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    Default Unanswered: Controllers - Good Practice?

    Unanswered: Controllers - Good Practice?


    I have an architecture question. After working with Sencha for some time I'm unsure as to what is the correct use of controllers. There are two options. The first is how I've been using them so far, which is simply to capture events and perform actions accordingly. The second is a more traditional controller, which contains the logic and functions for each view and cannot see other views.

    For example, lets say we had a navigation view and had a button to switch from the main view to the next view. In both uses, the 'tap' event of the button would be handled by the controller. However, in the first option, the main view controller would then directly display the next view. In the second option, the main view controller would get the next view's controller who would then have a function that would display its view.

    Both of these uses are possible, but which of these did the Sencha developers intend us to use as good practice?

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    Probably both.
    In different situations one or the other ways it is a good way
    If you writing a component and you might use the Controller as the controller in mvc not as an event router necessarily.
    If you write an small application you will feel the need to use a couple of controllers~events~routers as ST2 advertise.

    In a large application you might have logic that is not directly event driven and might feel as a good idea to place it in a controller that has no refs or control thingy


    This is just my opinion

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    Also from my experience, I am writing very large applications and I have still managed to not use Controllers. I never got into Controllers after seeing the confusing syntax while switching from ST1 to 2. I come from a Java background and I feel applying functions directly to classes without refs or handling events without routers has been much easier.

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    No controllers at all Jerome?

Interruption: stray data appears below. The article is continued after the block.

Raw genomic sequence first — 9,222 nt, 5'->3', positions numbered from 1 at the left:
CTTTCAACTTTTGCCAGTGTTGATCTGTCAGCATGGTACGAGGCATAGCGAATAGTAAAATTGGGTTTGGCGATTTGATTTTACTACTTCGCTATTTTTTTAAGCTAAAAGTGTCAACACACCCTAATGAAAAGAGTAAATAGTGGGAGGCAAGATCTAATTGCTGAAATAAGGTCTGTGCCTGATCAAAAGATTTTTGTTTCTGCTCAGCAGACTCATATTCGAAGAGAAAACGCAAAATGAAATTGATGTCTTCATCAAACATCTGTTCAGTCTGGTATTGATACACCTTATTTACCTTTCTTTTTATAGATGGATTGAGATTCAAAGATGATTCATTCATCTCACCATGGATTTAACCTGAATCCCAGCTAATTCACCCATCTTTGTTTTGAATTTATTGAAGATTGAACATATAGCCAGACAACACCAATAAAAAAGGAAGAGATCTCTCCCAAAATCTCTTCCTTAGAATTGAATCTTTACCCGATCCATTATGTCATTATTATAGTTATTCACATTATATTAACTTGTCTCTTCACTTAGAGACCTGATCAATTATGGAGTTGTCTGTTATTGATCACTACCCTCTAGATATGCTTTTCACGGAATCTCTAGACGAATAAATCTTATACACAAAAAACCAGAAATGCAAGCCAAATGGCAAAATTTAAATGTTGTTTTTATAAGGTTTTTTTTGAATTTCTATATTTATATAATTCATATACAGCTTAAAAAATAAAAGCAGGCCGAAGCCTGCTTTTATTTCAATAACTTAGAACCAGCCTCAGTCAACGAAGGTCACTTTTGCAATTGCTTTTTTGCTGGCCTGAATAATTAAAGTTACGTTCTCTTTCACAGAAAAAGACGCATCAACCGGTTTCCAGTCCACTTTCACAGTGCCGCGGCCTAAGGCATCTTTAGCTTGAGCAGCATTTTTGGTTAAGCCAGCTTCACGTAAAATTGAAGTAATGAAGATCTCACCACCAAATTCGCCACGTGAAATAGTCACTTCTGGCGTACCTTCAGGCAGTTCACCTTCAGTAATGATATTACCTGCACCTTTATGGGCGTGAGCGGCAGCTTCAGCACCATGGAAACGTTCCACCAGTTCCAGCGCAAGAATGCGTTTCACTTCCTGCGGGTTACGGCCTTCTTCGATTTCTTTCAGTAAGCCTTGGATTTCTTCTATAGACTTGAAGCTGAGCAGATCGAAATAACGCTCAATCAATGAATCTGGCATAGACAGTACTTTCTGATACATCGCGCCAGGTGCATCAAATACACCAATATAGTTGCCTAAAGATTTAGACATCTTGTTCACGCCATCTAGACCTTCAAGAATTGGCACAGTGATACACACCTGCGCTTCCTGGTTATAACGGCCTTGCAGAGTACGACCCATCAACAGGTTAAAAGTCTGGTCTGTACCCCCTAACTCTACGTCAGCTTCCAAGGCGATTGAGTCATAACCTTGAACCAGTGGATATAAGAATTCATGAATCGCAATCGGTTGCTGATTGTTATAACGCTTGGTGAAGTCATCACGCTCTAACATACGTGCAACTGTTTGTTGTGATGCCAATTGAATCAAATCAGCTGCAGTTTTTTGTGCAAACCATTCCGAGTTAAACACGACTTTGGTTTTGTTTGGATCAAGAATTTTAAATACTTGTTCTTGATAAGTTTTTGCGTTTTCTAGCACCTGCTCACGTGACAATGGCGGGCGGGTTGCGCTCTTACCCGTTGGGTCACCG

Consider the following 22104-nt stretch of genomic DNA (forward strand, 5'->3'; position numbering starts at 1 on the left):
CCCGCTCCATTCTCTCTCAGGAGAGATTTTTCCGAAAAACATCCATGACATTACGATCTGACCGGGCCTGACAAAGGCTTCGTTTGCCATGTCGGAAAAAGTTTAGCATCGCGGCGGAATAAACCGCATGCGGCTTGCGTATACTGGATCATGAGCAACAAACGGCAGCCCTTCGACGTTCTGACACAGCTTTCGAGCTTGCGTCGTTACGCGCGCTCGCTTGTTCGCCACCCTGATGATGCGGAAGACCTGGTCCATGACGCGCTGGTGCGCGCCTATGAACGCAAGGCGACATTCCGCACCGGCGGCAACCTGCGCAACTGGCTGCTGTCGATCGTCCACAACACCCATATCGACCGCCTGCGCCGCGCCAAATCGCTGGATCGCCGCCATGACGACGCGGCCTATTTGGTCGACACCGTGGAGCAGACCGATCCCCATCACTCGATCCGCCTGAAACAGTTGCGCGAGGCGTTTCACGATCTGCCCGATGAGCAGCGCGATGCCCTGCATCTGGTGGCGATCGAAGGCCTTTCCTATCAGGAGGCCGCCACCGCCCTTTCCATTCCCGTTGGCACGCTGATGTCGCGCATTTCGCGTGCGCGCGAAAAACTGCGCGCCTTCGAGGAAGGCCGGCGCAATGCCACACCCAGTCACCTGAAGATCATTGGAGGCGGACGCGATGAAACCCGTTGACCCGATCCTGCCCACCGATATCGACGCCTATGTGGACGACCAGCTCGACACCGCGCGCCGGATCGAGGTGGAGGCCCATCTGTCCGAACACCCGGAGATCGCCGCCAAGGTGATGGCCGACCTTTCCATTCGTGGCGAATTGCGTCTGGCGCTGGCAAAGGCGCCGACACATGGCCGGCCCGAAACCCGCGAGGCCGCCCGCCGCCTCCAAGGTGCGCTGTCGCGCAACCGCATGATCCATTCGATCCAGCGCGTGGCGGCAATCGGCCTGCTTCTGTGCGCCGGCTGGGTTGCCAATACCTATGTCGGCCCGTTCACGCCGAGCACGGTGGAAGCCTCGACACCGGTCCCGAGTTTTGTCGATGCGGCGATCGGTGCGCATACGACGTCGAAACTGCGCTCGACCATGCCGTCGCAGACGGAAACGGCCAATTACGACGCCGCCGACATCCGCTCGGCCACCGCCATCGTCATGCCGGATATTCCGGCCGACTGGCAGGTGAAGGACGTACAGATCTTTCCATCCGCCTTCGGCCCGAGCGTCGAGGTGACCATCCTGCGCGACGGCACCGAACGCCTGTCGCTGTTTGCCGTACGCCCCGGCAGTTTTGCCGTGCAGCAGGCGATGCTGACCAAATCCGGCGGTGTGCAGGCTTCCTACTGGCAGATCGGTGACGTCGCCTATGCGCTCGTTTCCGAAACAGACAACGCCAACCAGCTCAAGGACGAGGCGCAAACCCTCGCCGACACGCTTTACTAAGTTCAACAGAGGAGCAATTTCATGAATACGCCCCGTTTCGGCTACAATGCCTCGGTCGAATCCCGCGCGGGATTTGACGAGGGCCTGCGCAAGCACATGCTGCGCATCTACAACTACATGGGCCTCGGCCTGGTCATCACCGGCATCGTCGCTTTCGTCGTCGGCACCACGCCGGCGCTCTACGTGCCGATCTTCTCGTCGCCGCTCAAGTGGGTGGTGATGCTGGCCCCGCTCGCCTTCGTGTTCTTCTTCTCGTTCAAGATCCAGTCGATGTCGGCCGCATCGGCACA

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    It is definitely possible to make an app without controllers, but I feel like that would seem a little unreadable and disorganized.

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    Actually I think it is impossible, mainly because Ext.app.Application extends Ext.app.Controller

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    Touché bluehipy . However, I think we've diverged from the point a little. To give you some context, the point of starting this thread in the first place is because my development team and I have to organize the way we write Sencha code for the future. You could say I'm writing company wide Sencha code standards, so I have to get it right and it needs to be generic. I know there are many possible architectures when writing applications under Sencha, I just really want to know which one is more correct so that the code we write in the future is cleaner and is less susceptible to damage by future Sencha patches. I plan to do this by knowing what model they had in mind when writing it. After all, MVC has quite a few interpretations.

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    @bluehipy Yeah granted the Application itself is a controller, but I do not use controllers. In the end I do have controlling functions but I do so that doesn't follow the orthodox syntax. I create a main function for my applications to handle broad helper functions, and then try to fit all other processing on the separate classes in my Js files. You can think of it more of a object structure that can be found in Java.

    To go with what jcorredor is saying, you should follow the correct syntax to be confident that future changes won't effect the code. The way I have done it did successfully merge from v1 to v2, though.

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    Mmmm I can guess what they had in mind and I like it but I wouldn't know what future will bring. Differences from ST1 to ST2 were essential.


    I like that you said you write "Sencha code" not javascript code

    I would not be afraid of using fully what ST2 brings on the table. I am sure that future versions will improve things and if something essential will change the transition will not be dramatic to be done.

    For example if at some point controllers will not have refs and control anymore, will not be hard to re~implement it or replace them with classic event listeners.

    So if you wirte "Sencha code" follow the Sencha ways

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    What can I say Jerome, I love controllers because they force me to organize code better. Generally I use one for each view or group of views to handle related events. I am seeing them as a chance to keep my views really clean.


    I am sure that application ca be done without the controllers but I like to use the framework